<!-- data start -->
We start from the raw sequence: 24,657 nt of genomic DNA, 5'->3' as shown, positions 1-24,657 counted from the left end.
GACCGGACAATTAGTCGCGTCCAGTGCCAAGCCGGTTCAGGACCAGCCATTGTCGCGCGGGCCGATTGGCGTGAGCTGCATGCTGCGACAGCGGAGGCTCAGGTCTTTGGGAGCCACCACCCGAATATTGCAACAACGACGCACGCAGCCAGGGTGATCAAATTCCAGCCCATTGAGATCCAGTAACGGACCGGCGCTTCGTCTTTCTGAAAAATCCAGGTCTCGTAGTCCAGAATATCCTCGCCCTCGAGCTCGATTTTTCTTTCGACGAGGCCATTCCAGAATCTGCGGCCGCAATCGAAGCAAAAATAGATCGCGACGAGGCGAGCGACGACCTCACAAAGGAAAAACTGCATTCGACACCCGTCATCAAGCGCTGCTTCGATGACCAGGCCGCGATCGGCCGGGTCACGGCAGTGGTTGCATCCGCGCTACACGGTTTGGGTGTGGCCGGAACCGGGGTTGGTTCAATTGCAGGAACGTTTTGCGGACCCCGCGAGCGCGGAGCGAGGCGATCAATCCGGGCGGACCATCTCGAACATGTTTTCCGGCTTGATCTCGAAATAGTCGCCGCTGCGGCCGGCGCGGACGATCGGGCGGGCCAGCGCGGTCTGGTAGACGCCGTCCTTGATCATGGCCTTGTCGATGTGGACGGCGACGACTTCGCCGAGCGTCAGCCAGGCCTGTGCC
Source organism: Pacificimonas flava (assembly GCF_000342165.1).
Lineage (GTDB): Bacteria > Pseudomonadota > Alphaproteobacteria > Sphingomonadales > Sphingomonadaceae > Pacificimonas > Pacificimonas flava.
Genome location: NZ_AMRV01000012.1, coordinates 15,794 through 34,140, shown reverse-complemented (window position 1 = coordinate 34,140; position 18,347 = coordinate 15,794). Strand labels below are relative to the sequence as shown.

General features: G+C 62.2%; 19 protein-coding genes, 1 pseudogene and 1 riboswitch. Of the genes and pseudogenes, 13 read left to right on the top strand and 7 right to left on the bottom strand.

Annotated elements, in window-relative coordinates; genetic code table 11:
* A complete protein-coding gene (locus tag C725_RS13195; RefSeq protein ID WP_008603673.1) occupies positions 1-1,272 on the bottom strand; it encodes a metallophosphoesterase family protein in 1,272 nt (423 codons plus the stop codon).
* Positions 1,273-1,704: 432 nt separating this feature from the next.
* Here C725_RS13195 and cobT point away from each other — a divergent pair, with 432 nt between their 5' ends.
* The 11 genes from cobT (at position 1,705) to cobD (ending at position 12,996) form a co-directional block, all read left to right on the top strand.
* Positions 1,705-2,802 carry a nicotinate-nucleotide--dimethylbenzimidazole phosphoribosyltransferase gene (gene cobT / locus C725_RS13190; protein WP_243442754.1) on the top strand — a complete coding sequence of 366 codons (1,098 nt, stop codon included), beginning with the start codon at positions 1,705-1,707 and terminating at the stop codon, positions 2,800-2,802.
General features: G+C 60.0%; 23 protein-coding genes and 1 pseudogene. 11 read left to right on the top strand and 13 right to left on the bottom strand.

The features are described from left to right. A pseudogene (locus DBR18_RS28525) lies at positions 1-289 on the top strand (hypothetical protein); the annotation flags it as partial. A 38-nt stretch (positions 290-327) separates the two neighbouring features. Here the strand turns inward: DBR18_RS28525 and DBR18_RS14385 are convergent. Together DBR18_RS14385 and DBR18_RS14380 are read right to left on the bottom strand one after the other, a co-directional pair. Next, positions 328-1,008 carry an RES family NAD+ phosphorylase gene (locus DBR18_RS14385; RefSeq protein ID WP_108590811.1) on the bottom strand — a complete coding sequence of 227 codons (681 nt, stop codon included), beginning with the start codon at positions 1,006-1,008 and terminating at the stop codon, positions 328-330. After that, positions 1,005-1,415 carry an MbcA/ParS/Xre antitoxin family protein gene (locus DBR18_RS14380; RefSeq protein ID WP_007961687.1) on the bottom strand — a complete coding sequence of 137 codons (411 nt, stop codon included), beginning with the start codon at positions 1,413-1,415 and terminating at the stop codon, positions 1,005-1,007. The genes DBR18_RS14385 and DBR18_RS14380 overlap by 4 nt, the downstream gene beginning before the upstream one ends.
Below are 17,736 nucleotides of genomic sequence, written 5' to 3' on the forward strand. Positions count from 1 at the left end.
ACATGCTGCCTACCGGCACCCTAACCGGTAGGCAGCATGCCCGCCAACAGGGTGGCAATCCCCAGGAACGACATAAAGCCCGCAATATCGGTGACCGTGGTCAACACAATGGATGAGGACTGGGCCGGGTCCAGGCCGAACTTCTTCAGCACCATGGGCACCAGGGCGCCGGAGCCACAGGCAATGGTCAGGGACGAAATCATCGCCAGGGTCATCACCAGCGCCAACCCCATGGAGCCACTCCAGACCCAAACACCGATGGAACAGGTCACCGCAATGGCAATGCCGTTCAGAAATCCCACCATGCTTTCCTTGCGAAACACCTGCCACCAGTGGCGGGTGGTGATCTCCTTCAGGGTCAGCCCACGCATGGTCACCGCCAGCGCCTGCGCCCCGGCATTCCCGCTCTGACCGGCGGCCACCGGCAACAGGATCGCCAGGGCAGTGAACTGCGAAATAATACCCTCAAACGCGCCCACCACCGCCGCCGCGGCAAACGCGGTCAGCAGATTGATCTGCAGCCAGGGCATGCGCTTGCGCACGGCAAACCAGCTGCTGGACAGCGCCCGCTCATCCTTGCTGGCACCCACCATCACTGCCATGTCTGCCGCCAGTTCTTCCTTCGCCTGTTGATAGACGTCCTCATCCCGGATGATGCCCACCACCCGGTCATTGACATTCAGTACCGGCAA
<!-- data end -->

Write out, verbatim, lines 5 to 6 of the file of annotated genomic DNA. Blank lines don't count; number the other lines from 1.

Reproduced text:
Genome location: NZ_AMRV01000012.1, coordinates 15,794 through 34,140, shown reverse-complemented (window position 1 = coordinate 34,140; position 18,347 = coordinate 15,794). Strand labels below are relative to the sequence as shown.

General features: G+C 62.2%; 19 protein-coding genes, 1 pseudogene and 1 riboswitch. Of the genes and pseudogenes, 13 read left to right on the top strand and 7 right to left on the bottom strand.